The existing rail system at the Bethlehem site was designed to serve a single-use steel manufacturing facility which has been closed for 30 years. The new rail system, which consists of a “spine” rail corridor through the center of the site, replaces a large amount of track that had been located along Route 5 and had blocked access to the site, and will maximize the site’s intermodal possibilities.
Senator Tim Kennedy said, “For years, local families relied on work at Bethlehem Steel to earn a living and make ends meet. And with this revitalization project, Lackawanna’s waterfront will once again be the home of good-paying, family-sustaining jobs for hardworking men and women in Western New York. This intelligent public investment will spur private development on 300 acres of prime land by removing obstacles and opening up new access to the former Bethlehem Steel site. Lackawanna has long needed this investment, and I’m thrilled the state, county and private industry partnered to complete this critical project to brighten our economic future.”
Assemblyman Sean Ryan said, “Through many years of hard work, and investment from Erie County, New York State, and the private sector, Lackawanna can now offer a unique area that is primed for development. The transformation of this area is long overdue, and the infrastructure upgrades will help to lure new businesses and create jobs for the people of Lackawanna. The investment and revitalization at the former Bethlehem Steel site will pay dividends for Lackawanna’s future.”
Legislator Lynne Dixon said, “It is great to see this effort finally come to fruition after 13 years, knowing how important revitalization of the Bethlehem Steel site is to the economic redevelopment of the greater Western New York region. The county administration and I have both set this development as a goal and it’s nice to see the completion of this rail project. We are one step closer to providing the infrastructure necessary for future development at that site.”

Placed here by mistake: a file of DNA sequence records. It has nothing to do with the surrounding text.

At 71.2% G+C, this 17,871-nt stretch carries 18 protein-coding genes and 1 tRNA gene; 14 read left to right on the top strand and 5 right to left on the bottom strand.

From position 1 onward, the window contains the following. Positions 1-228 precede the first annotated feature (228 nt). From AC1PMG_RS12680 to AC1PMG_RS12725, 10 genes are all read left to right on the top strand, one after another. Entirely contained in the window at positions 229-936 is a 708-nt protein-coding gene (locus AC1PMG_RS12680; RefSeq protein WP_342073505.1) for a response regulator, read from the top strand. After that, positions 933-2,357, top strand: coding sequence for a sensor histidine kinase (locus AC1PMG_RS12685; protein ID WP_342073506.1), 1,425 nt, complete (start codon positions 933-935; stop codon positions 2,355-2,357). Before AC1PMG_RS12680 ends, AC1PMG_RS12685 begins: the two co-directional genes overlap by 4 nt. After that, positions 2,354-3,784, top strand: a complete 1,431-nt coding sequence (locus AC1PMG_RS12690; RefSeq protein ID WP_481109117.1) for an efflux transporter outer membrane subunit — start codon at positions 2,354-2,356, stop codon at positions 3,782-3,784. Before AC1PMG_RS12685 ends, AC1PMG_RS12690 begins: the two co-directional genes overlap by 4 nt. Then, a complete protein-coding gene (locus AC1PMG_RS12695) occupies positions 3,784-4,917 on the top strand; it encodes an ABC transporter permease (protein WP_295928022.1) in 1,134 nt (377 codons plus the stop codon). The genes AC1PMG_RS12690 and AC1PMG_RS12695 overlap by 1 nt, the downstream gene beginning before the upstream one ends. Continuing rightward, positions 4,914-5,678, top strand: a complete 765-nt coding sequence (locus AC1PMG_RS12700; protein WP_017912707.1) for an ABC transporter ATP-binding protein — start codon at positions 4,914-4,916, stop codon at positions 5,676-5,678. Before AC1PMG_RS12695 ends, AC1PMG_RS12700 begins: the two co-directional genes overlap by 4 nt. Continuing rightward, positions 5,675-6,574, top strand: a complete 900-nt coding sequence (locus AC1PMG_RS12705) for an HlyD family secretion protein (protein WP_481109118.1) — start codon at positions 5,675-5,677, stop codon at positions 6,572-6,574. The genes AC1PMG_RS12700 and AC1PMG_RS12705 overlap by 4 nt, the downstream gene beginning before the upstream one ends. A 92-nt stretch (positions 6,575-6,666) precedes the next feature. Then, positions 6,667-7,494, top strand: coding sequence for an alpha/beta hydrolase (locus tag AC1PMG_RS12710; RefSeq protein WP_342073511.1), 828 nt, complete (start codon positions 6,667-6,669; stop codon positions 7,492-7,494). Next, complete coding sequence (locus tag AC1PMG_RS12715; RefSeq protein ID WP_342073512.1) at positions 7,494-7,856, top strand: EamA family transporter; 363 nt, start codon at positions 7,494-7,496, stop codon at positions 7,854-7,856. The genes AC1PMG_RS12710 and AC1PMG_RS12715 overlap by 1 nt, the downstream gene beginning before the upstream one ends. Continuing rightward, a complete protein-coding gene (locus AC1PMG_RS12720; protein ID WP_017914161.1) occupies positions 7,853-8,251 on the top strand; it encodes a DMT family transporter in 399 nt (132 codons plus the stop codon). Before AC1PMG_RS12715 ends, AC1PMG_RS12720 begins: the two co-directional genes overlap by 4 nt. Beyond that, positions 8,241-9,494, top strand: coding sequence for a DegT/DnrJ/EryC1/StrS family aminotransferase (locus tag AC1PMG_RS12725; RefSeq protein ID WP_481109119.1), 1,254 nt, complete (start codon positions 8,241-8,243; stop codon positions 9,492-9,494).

City of Lackawanna Mayor Geoffrey Szymanski said, “Lackawanna is open for business again. We are positioned in a prime location which is easily accessible by water, road, and intermodal. There isn’t an area in this country that can’t be reached by these tremendous avenues of transportation. With the right plan in place, the City of Lackawanna can be the transportation hub for the nation. The relocation of the rail lines opens up vast new possibilities for business opportunities in the City of Lackawanna and the Western New York region. I’d like to thank County Executive Mark Poloncarz, Governor Andrew Cuomo, Lieutenant Governor Robert Duffy, Congressman Brian Higgins and our representatives in the state assembly and senate for recognizing the tremendous opportunities that this 1,000-acres site has to offer.”